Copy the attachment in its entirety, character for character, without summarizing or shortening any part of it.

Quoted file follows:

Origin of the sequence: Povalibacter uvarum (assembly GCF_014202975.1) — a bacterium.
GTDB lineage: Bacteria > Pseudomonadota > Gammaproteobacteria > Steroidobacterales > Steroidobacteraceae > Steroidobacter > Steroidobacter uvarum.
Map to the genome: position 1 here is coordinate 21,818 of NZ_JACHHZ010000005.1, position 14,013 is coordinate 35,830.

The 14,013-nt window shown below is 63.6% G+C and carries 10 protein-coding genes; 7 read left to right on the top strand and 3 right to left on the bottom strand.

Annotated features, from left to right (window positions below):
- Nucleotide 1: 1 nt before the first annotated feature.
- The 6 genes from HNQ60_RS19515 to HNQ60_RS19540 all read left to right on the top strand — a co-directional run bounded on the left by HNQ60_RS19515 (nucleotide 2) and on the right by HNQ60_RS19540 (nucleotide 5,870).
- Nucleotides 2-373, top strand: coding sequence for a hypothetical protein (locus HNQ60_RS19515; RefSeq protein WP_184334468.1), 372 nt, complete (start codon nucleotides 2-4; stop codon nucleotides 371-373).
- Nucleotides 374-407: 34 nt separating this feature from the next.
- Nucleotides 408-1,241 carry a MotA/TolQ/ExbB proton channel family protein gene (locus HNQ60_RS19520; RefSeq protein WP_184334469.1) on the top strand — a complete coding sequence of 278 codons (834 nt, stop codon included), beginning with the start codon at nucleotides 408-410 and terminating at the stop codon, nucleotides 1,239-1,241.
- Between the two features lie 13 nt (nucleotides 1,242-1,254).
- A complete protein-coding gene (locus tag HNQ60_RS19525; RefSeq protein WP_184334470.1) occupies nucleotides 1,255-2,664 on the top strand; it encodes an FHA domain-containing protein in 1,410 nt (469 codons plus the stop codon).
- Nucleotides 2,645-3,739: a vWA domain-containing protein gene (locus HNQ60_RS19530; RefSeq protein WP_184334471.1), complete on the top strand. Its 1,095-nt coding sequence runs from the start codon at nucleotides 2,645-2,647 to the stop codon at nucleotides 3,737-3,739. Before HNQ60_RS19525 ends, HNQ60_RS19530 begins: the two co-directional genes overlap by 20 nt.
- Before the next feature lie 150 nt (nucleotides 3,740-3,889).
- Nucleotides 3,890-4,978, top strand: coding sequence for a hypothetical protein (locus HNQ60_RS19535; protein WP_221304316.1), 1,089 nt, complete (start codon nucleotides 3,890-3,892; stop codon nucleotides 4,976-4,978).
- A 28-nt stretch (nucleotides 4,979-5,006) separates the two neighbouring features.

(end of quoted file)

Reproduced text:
Origin of the sequence: Povalibacter uvarum (assembly GCF_014202975.1) — a bacterium.
GTDB lineage: Bacteria > Pseudomonadota > Gammaproteobacteria > Steroidobacterales > Steroidobacteraceae > Steroidobacter > Steroidobacter uvarum.
Map to the genome: position 1 here is coordinate 21,818 of NZ_JACHHZ010000005.1, position 14,013 is coordinate 35,830.

The 14,013-nt window shown below is 63.6% G+C and carries 10 protein-coding genes; 7 read left to right on the top strand and 3 right to left on the bottom strand.

Annotated features, from left to right (window positions below):
- Nucleotide 1: 1 nt before the first annotated feature.
- The 6 genes from HNQ60_RS19515 to HNQ60_RS19540 all read left to right on the top strand — a co-directional run bounded on the left by HNQ60_RS19515 (nucleotide 2) and on the right by HNQ60_RS19540 (nucleotide 5,870).
- Nucleotides 2-373, top strand: coding sequence for a hypothetical protein (locus HNQ60_RS19515; RefSeq protein WP_184334468.1), 372 nt, complete (start codon nucleotides 2-4; stop codon nucleotides 371-373).
- Nucleotides 374-407: 34 nt separating this feature from the next.
- Nucleotides 408-1,241 carry a MotA/TolQ/ExbB proton channel family protein gene (locus HNQ60_RS19520; RefSeq protein WP_184334469.1) on the top strand — a complete coding sequence of 278 codons (834 nt, stop codon included), beginning with the start codon at nucleotides 408-410 and terminating at the stop codon, nucleotides 1,239-1,241.
- Between the two features lie 13 nt (nucleotides 1,242-1,254).
- A complete protein-coding gene (locus tag HNQ60_RS19525; RefSeq protein WP_184334470.1) occupies nucleotides 1,255-2,664 on the top strand; it encodes an FHA domain-containing protein in 1,410 nt (469 codons plus the stop codon).
- Nucleotides 2,645-3,739: a vWA domain-containing protein gene (locus HNQ60_RS19530; RefSeq protein WP_184334471.1), complete on the top strand. Its 1,095-nt coding sequence runs from the start codon at nucleotides 2,645-2,647 to the stop codon at nucleotides 3,737-3,739. Before HNQ60_RS19525 ends, HNQ60_RS19530 begins: the two co-directional genes overlap by 20 nt.
- Before the next feature lie 150 nt (nucleotides 3,740-3,889).
- Nucleotides 3,890-4,978, top strand: coding sequence for a hypothetical protein (locus HNQ60_RS19535; protein WP_221304316.1), 1,089 nt, complete (start codon nucleotides 3,890-3,892; stop codon nucleotides 4,976-4,978).
- A 28-nt stretch (nucleotides 4,979-5,006) separates the two neighbouring features.